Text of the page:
“It Affects Me in Ways That I Don’t Even Realize”: A Preliminary Study on Black Student Responses to a University’s Enslavement History
Research on American universities’ involvement in slavery has primarily been historical. We drew upon Critical Race Quantitative Inquiry, or QuantCrit, to devise a methodology to measure various ways Black college students respond to their institution’s history of slavery, and to explore factors that may relate to these responses. Data were collected from 93 students of African descent at a Southern US institution historically involved in slavery. Multiple linear regression models accounted for 35.9% of the variance in students’ emotional responses, 27.3% in behavioral responses, and 13.6% in psychological responses to the institution’s enslavement history. Statistical results show the relevance of background characteristics and contemporary racialized experiences in predicting student responses. Based on the findings of this exploratory study, we recommend that as leaders of institutions with histories of slavery consider ways to address their respective histories through higher education reparations, that they consider the impact of this violent history on contemporary Black students. Next steps to expand the study and further explore the impact of university histories of slavery are proposed.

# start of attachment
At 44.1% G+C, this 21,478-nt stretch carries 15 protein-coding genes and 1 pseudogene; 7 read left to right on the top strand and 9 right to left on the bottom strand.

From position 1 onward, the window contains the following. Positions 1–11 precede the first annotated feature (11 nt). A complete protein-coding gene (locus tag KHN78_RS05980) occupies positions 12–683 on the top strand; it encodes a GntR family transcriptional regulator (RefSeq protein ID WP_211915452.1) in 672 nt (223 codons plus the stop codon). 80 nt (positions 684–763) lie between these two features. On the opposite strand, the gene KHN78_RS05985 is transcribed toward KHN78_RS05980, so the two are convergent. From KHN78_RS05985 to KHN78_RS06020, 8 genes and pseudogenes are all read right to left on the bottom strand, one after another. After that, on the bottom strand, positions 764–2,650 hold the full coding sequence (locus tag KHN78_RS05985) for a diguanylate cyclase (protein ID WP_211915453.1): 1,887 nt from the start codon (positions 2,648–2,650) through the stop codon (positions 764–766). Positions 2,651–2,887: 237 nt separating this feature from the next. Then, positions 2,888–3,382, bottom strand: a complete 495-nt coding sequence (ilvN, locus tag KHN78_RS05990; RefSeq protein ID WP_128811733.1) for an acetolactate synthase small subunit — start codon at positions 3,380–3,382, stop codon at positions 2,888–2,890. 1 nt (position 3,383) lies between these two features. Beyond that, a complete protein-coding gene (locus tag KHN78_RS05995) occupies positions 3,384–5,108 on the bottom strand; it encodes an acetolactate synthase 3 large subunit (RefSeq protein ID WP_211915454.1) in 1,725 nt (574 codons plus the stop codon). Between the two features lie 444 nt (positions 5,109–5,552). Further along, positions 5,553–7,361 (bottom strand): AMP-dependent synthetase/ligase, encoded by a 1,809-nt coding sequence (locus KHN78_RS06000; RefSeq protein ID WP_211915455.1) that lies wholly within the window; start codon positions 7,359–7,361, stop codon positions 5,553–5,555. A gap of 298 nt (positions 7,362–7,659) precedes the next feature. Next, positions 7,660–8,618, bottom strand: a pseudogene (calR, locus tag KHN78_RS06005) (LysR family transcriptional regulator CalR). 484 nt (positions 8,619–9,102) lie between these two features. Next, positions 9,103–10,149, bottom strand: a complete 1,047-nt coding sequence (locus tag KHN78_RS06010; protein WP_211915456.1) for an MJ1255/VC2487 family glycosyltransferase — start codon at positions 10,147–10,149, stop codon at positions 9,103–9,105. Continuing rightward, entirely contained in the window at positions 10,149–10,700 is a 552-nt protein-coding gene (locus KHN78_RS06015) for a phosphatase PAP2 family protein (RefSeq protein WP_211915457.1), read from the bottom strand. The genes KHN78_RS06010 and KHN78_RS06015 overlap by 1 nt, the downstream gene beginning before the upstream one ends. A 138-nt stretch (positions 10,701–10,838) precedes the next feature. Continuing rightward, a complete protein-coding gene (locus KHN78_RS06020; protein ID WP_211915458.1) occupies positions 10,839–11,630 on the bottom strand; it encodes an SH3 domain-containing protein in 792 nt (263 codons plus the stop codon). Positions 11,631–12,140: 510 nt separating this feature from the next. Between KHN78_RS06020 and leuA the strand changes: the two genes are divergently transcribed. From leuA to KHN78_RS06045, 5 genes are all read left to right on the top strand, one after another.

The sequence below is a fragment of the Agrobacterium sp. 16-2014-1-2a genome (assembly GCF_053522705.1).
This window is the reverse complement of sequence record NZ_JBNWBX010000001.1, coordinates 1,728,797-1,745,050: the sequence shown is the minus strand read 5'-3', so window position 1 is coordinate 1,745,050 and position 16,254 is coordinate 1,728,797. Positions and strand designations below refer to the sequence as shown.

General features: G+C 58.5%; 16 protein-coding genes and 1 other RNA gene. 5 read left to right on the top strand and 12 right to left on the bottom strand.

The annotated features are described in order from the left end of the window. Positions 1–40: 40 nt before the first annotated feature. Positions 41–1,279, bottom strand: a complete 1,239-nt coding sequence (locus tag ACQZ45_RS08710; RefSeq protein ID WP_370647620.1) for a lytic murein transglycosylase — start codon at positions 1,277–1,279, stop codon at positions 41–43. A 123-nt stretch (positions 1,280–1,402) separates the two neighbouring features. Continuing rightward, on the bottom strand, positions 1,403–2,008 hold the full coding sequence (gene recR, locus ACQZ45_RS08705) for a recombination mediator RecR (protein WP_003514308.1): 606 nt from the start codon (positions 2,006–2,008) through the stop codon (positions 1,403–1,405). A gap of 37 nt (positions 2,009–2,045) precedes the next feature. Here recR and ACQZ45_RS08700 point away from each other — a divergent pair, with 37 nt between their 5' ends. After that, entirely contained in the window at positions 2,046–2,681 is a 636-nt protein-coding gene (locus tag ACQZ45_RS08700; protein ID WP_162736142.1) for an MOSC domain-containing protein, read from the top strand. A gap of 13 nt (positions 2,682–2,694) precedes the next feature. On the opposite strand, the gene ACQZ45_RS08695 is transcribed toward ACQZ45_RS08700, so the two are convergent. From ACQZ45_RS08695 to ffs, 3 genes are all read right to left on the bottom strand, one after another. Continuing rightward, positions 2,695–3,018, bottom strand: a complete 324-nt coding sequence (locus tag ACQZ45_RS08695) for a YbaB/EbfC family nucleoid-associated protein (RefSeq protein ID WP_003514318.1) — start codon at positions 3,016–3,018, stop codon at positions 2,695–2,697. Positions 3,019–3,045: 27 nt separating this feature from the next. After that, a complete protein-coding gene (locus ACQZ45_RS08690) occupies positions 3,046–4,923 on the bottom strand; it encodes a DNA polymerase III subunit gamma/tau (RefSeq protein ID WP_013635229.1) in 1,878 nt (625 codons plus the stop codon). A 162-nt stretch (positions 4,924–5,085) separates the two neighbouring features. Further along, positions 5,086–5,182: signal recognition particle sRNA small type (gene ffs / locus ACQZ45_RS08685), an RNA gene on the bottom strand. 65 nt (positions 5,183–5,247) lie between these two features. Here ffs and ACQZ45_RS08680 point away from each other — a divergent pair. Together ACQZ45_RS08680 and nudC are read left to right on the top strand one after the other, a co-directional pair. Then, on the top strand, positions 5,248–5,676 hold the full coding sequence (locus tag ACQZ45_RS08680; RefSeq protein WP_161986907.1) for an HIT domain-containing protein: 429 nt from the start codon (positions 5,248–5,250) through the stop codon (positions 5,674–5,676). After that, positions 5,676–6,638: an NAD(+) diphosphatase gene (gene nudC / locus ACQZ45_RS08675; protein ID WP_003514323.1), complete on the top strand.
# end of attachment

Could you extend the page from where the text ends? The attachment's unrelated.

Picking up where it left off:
Slavery played a critical role in the development, survival, and success of many American universities established in the colonial era. Many university founders, benefactors, early students, and faculty members at these institutions built their wealth on the slaving economy, owned enslaved persons, and brought them to university settings (Wilder, 2013). Several institutions owned or rented enslaved laborers for the daily operations of the institution and in the construction of their early buildings and grounds (Harris, Campbell, & Brophy, 2019; Wilder, 2013). While this history has often been unacknowledged or intentionally silenced, personnel in a consortium of universities called Universities Studying Slavery (USS) are now beginning to explore and interpret this history to tell the full story of their respective institutions. While this work is undoubtedly important, such research largely remains historical.